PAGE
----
Passionate speech set the tone for Billy Davies' tenure, says Jonathan Greening
DURING his previous spell in charge of Nottingham Forest, Billy Davies would spend hours editing video highlight packages for his players to watch.
He even went as far as having a high-tech video suite installed in his home, to enable him to put together DVDs of action he felt could help improve his players' performance levels.
Whether, during his time away from the City Ground, he has put those big screen facilities to a different use, to put his feet up and catch up with a few Hollywood blockbusters is unclear.
But Jonathan Greening says the Scotsman's first team meeting was like something out of Rocky, when it came to inspiring a passionate response from those in the dressing room with a rousing speech.
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"The first meeting he took, I could not believe it. I was quite shocked by it," said Greening.
"I knew what he was like, because people had told me. But it was still a surprise.
"It was passionate, sincere and enthusiastic.
"It was like a Rocky moment, you just wanted to go out and train right away, that minute, after he had spoken to us.
"He is a very clever guy, he has such attention to detail and he seems to know when to have a go and when to put an arm around you.
"I have had a lot of managers and he is up there, on that front.
"We have had five managers in 18 months, which is not ideal. But the gaffer has signed a long-term contract.
"Hopefully we can do well during that period and he will be around for a while."
When it came to Greening's Forest career, it had seemed that the final credits were rolling, after he struggled to break into the team under both Sean O'Driscoll and Alex McLeish.
But it now seems the midfielder has a part to play in the Davies' sequel, after being told by the manager that he can still play a leading role.
Although Greening does admit that he hopes he has seen the last of a remarkable umber of plot twists in a remarkable campaign that saw Steve Cotterill sacked before a ball had been kicked, O'Driscoll removed on Boxing Day and Davies arrive following the short reign of McLeish.
"I have had a good career, I have been there and done it. I am just at the stage in my career where I need a run of games now," said Greening. "I do need to get a bit of confidence back.
"But I was playing at the end of last season with only one leg, I would not say I was even 65% fit.
"The gaffer at the time, Steve Cotterill, asked me if I would play on and delay my operation until the summer, which I did.
"I needed it in February, but I played for the rest of the season with pain killing injections, just to help out.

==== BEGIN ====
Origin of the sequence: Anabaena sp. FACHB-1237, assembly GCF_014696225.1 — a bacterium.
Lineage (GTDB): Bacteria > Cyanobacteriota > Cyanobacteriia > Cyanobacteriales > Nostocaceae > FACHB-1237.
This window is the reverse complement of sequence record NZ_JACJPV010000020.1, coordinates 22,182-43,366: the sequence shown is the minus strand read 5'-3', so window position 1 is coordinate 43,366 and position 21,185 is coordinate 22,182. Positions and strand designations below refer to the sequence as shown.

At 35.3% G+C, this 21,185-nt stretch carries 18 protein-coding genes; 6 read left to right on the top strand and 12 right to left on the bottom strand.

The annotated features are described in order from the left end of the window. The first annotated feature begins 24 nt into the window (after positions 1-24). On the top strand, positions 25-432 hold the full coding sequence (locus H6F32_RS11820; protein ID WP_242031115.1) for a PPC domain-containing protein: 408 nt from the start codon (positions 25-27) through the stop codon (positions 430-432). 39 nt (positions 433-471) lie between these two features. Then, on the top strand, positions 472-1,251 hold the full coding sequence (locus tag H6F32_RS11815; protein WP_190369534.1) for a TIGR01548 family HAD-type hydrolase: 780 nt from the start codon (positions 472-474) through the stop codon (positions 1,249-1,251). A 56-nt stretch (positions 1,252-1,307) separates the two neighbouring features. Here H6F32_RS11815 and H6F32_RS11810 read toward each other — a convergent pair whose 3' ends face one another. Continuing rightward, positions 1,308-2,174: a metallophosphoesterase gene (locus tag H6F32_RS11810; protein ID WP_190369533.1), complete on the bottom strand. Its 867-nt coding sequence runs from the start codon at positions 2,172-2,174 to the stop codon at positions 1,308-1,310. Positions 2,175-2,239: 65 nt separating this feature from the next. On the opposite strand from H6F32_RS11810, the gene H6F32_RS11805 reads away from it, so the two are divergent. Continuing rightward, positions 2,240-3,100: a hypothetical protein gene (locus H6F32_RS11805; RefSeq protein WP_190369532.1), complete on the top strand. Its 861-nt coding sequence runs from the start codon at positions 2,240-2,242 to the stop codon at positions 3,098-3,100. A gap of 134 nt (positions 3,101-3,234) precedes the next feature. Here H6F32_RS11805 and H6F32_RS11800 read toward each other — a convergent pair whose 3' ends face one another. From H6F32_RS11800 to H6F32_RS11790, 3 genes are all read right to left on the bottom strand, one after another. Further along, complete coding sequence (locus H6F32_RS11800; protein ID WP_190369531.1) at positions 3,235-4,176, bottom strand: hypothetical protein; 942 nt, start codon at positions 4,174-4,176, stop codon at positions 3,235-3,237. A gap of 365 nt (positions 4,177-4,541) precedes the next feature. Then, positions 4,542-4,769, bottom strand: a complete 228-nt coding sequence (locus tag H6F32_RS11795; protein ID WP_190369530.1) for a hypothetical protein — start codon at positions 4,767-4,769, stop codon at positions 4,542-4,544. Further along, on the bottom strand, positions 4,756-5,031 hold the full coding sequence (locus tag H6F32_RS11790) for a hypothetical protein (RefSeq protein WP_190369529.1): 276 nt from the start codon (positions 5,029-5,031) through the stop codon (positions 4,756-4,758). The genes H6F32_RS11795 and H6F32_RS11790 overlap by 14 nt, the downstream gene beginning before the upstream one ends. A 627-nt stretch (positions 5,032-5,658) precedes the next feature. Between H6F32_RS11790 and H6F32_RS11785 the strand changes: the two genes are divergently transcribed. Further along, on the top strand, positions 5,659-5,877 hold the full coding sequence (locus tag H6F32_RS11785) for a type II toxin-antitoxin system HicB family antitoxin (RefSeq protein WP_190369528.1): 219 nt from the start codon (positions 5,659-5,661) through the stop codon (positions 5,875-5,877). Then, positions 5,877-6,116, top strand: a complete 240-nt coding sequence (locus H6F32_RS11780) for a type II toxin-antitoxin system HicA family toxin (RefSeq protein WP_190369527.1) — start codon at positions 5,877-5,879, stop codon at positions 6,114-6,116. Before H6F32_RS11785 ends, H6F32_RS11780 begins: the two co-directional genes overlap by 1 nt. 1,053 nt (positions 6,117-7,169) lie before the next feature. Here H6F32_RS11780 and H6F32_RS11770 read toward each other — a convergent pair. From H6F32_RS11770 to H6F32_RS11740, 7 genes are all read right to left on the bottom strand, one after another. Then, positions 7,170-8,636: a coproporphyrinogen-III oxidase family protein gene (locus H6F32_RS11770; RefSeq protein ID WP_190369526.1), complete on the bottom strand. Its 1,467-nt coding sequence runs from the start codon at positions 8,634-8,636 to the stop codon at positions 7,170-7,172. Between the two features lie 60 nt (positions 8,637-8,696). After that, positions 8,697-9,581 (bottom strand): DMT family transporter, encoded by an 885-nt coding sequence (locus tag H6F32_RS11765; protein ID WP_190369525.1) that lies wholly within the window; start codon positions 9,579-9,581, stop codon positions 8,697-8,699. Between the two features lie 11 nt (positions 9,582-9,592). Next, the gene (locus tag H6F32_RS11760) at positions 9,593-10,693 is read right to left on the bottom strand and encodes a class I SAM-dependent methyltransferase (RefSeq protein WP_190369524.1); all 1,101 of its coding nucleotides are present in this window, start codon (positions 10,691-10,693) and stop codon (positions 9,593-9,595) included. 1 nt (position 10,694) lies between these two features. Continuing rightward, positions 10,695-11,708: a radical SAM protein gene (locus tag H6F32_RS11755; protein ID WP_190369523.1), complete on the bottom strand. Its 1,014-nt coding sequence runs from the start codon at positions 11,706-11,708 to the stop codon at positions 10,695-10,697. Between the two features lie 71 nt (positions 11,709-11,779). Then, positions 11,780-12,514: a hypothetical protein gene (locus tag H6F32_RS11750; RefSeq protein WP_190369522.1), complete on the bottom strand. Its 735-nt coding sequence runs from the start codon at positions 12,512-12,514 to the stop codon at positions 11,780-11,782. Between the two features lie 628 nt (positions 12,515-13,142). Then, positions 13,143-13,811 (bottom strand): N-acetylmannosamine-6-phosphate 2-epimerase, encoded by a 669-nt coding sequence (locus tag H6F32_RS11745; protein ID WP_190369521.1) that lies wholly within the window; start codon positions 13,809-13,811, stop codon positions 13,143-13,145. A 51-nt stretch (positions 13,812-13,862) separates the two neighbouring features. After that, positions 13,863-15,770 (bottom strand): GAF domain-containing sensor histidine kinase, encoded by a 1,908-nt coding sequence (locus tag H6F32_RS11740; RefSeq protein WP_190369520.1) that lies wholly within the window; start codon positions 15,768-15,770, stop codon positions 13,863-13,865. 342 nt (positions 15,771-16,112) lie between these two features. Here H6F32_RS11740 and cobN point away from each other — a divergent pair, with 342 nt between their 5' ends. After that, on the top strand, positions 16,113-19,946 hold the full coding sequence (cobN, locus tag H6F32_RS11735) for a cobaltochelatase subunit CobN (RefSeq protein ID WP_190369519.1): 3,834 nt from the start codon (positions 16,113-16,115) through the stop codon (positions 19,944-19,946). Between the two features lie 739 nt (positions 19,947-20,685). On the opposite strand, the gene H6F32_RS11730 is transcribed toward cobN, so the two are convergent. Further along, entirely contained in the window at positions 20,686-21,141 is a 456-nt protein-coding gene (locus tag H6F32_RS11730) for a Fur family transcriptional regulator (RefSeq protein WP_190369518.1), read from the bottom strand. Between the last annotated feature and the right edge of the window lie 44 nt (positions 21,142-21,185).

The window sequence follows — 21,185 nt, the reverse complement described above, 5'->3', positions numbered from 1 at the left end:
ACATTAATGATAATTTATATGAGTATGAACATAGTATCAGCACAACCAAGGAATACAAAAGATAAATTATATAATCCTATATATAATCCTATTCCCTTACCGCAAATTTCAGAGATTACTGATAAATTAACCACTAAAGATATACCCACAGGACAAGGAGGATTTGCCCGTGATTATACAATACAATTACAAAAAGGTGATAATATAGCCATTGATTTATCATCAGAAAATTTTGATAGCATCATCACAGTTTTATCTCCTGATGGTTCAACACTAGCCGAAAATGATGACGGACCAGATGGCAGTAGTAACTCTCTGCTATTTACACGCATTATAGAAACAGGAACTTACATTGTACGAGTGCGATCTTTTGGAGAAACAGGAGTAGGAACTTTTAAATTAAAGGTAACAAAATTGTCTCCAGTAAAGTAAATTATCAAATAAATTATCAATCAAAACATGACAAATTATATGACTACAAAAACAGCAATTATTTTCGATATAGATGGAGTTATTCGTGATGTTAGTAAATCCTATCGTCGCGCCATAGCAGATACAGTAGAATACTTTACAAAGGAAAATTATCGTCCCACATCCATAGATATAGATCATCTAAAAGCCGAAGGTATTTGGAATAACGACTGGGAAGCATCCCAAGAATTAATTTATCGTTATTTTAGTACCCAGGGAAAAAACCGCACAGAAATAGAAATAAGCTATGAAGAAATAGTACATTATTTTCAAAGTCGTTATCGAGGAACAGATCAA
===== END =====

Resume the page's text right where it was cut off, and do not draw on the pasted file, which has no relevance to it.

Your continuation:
"Maybe I should not have done that, but it is the way I am and I also respected Steve as a person, so I wanted to do it for him. I tried to carry on.
"It is nice to be involved again now. I had an op on my ankle in the summer and rushed back to try to make the start of the season.
"But it was not as good as it should have been and Sean was right not to involve me, because I was running with a limp still.
"I was just trying to get through training as well as I could, because it is just the way I am.
"But Sean pulled me and said 'listen, go out and get some games on loan.' That was great, because I enjoyed being at Barnsley and got some good fitness under my belt.
"But I came back and Sean had left and McLeish was the manager. I was hoping that, having played well for Barnsley, I could get back into his plans.
"He didn't seem to fancy me, which was a little disheartening. But then he left and the gaffer came back and things changed again.
"He pulled me on the first day and said that, if I work hard for him in training and show him what a good player I can be, I will start with a clean slate.
"I have worked hard and he put me on the bench a few times and got on the pitch last weekend, which was great.
"He believes I am a good player and he wants me to get some match fitness, some sharpness and generally just have me involved around the place.
"I was buzzing when he told me that."
Greening says Davies' passion has also been reflected out on the training ground.
"Training has been great, the tempo has gone up one-hundred fold from what it was and everyone is benefiting from it," he said. "With the results we are having, everyone is confident and that has been demonstrated in games.
"You just want to play. It is hard to explain how it feels. Particularly for me, because I am so used to playing all the time.
"I am used to playing 45 games a season so, to not be not involved for three-quarters of the season has been hard.
"I have had a few low periods this year. But things change quickly in football, as we have all found out.
"The gaffer has said he wants me to stay here, because of my experience. He says he wants me to be involved now and next season.
"He has been great with me, because there was a stage when I thought it might be it for me.
"I want to prove to him that I am a good player; to prove it to everyone else as well.
"I feel really good now. I won four man of the match awards in a row at Barnsley and scored a goal, which is rare for me.
"I know I have to work hard to get a place in the team. There are some great players here and the team is playing very well.
"But the gaffer has been putting me on the bench and I have enjoyed having a part to play."
And, Forest's story may still have a Hollywood ending, in the form of what has, this season, often looked to be a most unlikely return to the bright lights of the Premier League.